Dr. Hartig added that the objects and stories collected will “help future generations remember and contextualize Jan. 6 and its aftermath.”
. . . While he’s sure all the prayers helped, Father Rocha also likes to imagine Bishop Chikwe’s smile — and his laugh — winning over even the meanest of kidnappers.
“Being who he is, I wouldn’t be surprised if he just convinced them to let him go.”
With no regular public Masses across Wales, and no Sunday obligation to attend Mass, even if churches were to resume Sunday worship in a prepandemic fashion, how does Father Roche-Saunders think things are going to develop in the weeks, months and years ahead? “We’re certainly still in an uncertain time where we can’t plan with much confidence,” he replied. “We’ve been used to a comfortable way of doing things which has been pulled from under our feet. In every parish I’ve heard of, the ‘come-back attendance’ following lockdowns is lower than before the pandemic. This is a moment to ask ourselves who we are as the Church.” He went on to explain, “Either these [the ‘come-back’ numbers] are worrying numbers for a human institution that is now a big step closer to winding down; or this is the impetus to be who we were called to be at the moment of Jesus’ Ascension: those who go out and spread the Good News and those who seek holiness and the holiness of our friends and family. Only one [the second of these possibilities] fills me with hope and makes sense of my calling as a priest of Jesus Christ. It’s also the one that takes me most out of my comfort zone, as we’re called to find new ways of saying, ‘This News is worth hearing.’
Peter Wood makes a convincing case against the 1619 Project’s contention that Lincoln was a racist who was merely opposed to slavery’s cruelty. He acknowledges that Lincoln was a politician and, as such, capable of being quite guarded about his ultimate aims, thus making a definitive argument hard to present. So, while Wood concedes the well-known fact that Lincoln had a meeting with black leaders in 1862 to discuss repatriating freed blacks back to Africa, he points out that the president made the unusual and seemingly calculated gesture of inviting a reporter to attend. This suggests that it was for show, intended to allay concerns among some whites that he sought abolition and racial equality. Yet Wood notes that Lincoln had said that the Declaration of Independence’s phrase “all men are created equal” should actually include all men, and that he publicly and controversially endorsed a constitutional amendment for African-American voting at the end of his life.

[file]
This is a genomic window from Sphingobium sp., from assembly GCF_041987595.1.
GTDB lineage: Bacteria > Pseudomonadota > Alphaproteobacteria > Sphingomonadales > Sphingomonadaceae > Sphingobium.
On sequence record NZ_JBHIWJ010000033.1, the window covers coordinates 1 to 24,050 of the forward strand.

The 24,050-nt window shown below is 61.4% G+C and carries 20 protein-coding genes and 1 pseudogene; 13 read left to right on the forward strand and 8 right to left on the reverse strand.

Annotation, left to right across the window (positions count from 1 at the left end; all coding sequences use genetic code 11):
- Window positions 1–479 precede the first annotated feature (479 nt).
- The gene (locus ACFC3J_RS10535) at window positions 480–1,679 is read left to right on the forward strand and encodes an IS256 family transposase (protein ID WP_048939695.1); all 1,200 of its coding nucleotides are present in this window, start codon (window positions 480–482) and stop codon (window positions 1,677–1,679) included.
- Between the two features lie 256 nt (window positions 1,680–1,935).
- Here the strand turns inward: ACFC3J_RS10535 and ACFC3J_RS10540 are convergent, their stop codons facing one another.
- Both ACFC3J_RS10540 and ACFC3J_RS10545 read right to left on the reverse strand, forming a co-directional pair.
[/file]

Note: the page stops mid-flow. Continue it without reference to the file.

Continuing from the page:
The 1619 Project’s other arguments are tissue-thin, and Wood efficiently dispenses with them. In doing so, however, he brings forth additional questions. What is the defining historical event of American history, Hannah-Jones and her supporters ask, if not the landing of black slaves (or perhaps indentured servants) in Virginia in 1619? The book’s title offers Wood’s answer: the Mayflower Compact, which marks the beginning of an American tradition of self-governance that has come to encompass people of all races and both sexes. To that end, Wood includes a tidy and heartening account of the Plymouth landing, and why it merits our thanksgiving.